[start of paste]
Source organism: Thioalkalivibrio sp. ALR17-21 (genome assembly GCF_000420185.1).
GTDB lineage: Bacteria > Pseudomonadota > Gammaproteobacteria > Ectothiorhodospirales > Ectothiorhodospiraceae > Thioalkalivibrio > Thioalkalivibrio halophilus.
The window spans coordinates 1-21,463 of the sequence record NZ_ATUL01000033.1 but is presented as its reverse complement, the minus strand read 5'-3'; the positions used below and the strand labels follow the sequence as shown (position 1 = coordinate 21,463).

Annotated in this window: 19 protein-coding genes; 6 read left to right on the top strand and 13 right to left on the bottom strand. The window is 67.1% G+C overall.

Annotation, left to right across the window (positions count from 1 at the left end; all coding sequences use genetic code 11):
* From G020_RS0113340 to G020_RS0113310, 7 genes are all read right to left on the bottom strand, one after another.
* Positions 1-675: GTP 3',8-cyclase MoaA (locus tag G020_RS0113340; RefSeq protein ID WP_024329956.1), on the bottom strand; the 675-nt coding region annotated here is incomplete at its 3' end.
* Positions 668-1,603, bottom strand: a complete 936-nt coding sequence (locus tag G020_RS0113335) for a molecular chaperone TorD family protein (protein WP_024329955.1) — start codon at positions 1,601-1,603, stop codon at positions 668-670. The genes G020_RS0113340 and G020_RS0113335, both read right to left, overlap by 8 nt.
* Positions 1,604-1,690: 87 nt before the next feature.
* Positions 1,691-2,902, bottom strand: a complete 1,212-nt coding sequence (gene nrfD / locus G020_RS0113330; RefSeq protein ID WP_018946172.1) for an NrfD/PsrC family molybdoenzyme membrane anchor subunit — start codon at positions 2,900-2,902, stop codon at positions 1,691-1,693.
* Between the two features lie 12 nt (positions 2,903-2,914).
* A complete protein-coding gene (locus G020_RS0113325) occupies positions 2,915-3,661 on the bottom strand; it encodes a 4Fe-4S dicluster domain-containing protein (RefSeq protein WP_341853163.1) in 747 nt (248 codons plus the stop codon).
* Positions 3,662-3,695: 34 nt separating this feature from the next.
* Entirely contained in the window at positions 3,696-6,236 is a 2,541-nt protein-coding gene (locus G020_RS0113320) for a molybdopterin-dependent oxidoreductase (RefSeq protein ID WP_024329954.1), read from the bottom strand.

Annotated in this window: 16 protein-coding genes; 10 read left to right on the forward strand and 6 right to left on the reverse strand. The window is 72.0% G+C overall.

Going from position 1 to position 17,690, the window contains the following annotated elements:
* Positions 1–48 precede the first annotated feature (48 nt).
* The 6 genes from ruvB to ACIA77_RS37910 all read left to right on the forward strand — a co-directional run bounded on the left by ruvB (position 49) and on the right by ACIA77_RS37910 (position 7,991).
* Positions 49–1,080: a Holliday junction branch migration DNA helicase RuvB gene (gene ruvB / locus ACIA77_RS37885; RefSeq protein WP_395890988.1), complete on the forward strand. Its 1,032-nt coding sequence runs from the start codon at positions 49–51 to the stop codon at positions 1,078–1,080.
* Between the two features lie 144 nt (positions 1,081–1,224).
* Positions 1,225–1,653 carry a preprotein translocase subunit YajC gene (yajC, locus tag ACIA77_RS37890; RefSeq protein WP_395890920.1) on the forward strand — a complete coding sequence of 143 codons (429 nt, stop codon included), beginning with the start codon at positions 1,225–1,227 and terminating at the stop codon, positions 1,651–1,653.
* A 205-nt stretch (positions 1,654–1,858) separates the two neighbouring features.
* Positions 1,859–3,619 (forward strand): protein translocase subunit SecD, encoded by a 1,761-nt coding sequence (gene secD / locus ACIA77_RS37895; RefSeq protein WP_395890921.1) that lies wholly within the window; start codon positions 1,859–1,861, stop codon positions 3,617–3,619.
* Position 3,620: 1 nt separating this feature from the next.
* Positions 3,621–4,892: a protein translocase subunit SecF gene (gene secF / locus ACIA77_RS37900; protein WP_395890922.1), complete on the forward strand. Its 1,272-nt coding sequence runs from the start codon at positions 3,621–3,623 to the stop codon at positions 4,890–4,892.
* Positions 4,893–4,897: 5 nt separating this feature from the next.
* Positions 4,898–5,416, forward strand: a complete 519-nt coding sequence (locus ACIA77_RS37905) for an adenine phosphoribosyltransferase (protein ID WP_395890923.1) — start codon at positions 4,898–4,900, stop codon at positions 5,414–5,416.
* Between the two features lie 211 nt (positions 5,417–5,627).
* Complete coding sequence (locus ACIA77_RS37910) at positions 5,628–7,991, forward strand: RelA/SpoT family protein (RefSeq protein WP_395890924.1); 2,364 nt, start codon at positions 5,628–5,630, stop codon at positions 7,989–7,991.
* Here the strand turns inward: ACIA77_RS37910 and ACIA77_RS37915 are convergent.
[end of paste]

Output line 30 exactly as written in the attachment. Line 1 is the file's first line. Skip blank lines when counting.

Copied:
* Here the strand turns inward: ACIA77_RS37910 and ACIA77_RS37915 are convergent.